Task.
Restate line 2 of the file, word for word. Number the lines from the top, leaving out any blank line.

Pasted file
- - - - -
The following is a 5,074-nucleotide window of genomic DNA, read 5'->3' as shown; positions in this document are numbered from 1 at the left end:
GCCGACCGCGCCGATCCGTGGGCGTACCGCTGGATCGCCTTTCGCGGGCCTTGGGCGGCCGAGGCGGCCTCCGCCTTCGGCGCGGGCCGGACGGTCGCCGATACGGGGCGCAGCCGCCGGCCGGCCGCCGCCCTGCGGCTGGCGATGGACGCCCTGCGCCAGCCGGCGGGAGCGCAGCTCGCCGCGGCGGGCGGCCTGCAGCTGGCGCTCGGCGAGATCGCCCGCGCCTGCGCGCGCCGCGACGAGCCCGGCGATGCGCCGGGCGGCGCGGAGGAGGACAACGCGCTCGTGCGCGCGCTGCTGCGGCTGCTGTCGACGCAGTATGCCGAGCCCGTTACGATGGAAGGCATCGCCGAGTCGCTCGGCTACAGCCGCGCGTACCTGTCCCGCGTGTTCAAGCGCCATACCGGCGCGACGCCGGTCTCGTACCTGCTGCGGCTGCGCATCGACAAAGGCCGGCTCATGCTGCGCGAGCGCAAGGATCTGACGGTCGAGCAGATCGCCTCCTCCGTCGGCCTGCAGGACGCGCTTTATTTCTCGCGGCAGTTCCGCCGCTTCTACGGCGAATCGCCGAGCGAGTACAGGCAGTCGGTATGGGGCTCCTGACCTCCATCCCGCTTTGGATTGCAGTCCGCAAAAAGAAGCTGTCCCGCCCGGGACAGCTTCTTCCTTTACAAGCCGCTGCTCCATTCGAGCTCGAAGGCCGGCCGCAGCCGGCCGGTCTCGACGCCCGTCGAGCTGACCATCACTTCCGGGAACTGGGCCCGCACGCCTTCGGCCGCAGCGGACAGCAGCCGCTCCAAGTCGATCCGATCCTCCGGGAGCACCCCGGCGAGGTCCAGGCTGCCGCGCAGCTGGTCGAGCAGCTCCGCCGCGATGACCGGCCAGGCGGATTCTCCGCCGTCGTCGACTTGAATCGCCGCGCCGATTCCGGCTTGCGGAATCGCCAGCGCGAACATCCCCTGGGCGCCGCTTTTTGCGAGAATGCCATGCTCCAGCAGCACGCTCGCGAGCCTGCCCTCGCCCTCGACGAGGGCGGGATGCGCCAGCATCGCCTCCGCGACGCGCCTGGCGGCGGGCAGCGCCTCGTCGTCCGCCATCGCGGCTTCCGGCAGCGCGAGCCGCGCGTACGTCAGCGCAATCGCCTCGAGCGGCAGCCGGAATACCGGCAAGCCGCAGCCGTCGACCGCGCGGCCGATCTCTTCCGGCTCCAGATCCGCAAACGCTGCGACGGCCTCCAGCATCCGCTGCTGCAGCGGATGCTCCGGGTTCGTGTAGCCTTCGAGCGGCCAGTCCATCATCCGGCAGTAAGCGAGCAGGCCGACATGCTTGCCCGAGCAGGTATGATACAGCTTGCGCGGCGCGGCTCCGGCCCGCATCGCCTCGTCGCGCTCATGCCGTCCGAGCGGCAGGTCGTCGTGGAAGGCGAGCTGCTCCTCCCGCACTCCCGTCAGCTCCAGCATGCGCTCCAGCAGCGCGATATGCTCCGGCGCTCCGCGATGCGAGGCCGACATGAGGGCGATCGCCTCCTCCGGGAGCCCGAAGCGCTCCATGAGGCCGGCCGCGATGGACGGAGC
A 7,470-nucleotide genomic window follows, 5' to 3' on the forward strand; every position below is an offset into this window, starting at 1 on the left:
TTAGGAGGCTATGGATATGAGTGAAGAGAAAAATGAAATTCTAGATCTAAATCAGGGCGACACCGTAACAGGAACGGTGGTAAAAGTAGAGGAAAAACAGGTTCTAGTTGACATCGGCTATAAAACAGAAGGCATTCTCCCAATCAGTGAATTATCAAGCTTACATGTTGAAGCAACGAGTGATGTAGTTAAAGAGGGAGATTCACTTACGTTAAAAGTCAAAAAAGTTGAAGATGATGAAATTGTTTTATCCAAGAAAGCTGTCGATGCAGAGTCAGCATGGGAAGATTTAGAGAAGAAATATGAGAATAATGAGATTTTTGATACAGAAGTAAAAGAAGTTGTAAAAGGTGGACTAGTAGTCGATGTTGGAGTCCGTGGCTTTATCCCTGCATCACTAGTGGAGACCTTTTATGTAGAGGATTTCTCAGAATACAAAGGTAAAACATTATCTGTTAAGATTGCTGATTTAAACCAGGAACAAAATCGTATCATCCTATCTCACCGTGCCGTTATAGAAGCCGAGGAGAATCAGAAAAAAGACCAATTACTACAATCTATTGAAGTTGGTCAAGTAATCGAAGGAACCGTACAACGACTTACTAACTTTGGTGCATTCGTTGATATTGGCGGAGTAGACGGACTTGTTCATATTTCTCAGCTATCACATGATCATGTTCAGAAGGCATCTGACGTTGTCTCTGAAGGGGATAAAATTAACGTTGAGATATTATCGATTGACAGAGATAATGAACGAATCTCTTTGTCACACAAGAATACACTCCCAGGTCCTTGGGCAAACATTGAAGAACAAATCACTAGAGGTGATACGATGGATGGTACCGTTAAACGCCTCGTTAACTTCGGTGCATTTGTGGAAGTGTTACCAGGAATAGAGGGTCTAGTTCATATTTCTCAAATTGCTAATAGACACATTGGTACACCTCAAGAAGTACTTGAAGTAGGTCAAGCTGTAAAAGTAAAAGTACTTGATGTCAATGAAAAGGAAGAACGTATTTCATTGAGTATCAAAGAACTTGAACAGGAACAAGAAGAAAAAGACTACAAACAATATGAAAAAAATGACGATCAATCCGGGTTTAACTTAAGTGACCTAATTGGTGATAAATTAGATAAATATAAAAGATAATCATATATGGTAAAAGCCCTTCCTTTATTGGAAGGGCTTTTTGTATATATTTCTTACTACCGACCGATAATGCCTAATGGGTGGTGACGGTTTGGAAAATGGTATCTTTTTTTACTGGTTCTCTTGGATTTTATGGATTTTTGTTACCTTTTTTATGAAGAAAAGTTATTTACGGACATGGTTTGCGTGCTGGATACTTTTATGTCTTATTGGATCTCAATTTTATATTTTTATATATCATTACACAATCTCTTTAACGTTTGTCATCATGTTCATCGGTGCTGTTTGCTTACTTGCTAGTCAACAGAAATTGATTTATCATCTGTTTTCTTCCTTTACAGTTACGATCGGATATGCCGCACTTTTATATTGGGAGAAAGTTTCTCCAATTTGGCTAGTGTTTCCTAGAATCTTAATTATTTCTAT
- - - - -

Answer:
GCCGACCGCGCCGATCCGTGGGCGTACCGCTGGATCGCCTTTCGCGGGCCTTGGGCGGCCGAGGCGGCCTCCGCCTTCGGCGCGGGCCGGACGGTCGCCGATACGGGGCGCAGCCGCCGGCCGGCCGCCGCCCTGCGGCTGGCGATGGACGCCCTGCGCCAGCCGGCGGGAGCGCAGCTCGCCGCGGCGGGCGGCCTGCAGCTGGCGCTCGGCGAGATCGCCCGCGCCTGCGCGCGCCGCGACGAGCCCGGCGATGCGCCGGGCGGCGCGGAGGAGGACAACGCGCTCGTGCGCGCGCTGCTGCGGCTGCTGTCGACGCAGTATGCCGAGCCCGTTACGATGGAAGGCATCGCCGAGTCGCTCGGCTACAGCCGCGCGTACCTGTCCCGCGTGTTCAAGCGCCATACCGGCGCGACGCCGGTCTCGTACCTGCTGCGGCTGCGCATCGACAAAGGCCGGCTCATGCTGCGCGAGCGCAAGGATCTGACGGTCGAGCAGATCGCCTCCTCCGTCGGCCTGCAGGACGCGCTTTATTTCTCGCGGCAGTTCCGCCGCTTCTACGGCGAATCGCCGAGCGAGTACAGGCAGTCGGTATGGGGCTCCTGACCTCCATCCCGCTTTGGATTGCAGTCCGCAAAAAGAAGCTGTCCCGCCCGGGACAGCTTCTTCCTTTACAAGCCGCTGCTCCATTCGAGCTCGAAGGCCGGCCGCAGCCGGCCGGTCTCGACGCCCGTCGAGCTGACCATCACTTCCGGGAACTGGGCCCGCACGCCTTCGGCCGCAGCGGACAGCAGCCGCTCCAAGTCGATCCGATCCTCCGGGAGCACCCCGGCGAGGTCCAGGCTGCCGCGCAGCTGGTCGAGCAGCTCCGCCGCGATGACCGGCCAGGCGGATTCTCCGCCGTCGTCGACTTGAATCGCCGCGCCGATTCCGGCTTGCGGAATCGCCAGCGCGAACATCCCCTGGGCGCCGCTTTTTGCGAGAATGCCATGCTCCAGCAGCACGCTCGCGAGCCTGCCCTCGCCCTCGACGAGGGCGGGATGCGCCAGCATCGCCTCCGCGACGCGCCTGGCGGCGGGCAGCGCCTCGTCGTCCGCCATCGCGGCTTCCGGCAGCGCGAGCCGCGCGTACGTCAGCGCAATCGCCTCGAGCGGCAGCCGGAATACCGGCAAGCCGCAGCCGTCGACCGCGCGGCCGATCTCTTCCGGCTCCAGATCCGCAAACGCTGCGACGGCCTCCAGCATCCGCTGCTGCAGCGGATGCTCCGGGTTCGTGTAGCCTTCGAGCGGCCAGTCCATCATCCGGCAGTAAGCGAGCAGGCCGACATGCTTGCCCGAGCAGGTATGATACAGCTTGCGCGGCGCGGCTCCGGCCCGCATCGCCTCGTCGCGCTCATGCCGTCCGAGCGGCAGGTCGTCGTGGAAGGCGAGCTGCTCCTCCCGCACTCCCGTCAGCTCCAGCATGCGCTCCAGCAGCGCGATATGCTCCGGCGCTCCGCGATGCGAGGCCGACATGAGGGCGATCGCCTCCTCCGGGAGCCCGAAGCGCTCCATGAGGCCGGCCGCGATGGACGGAGC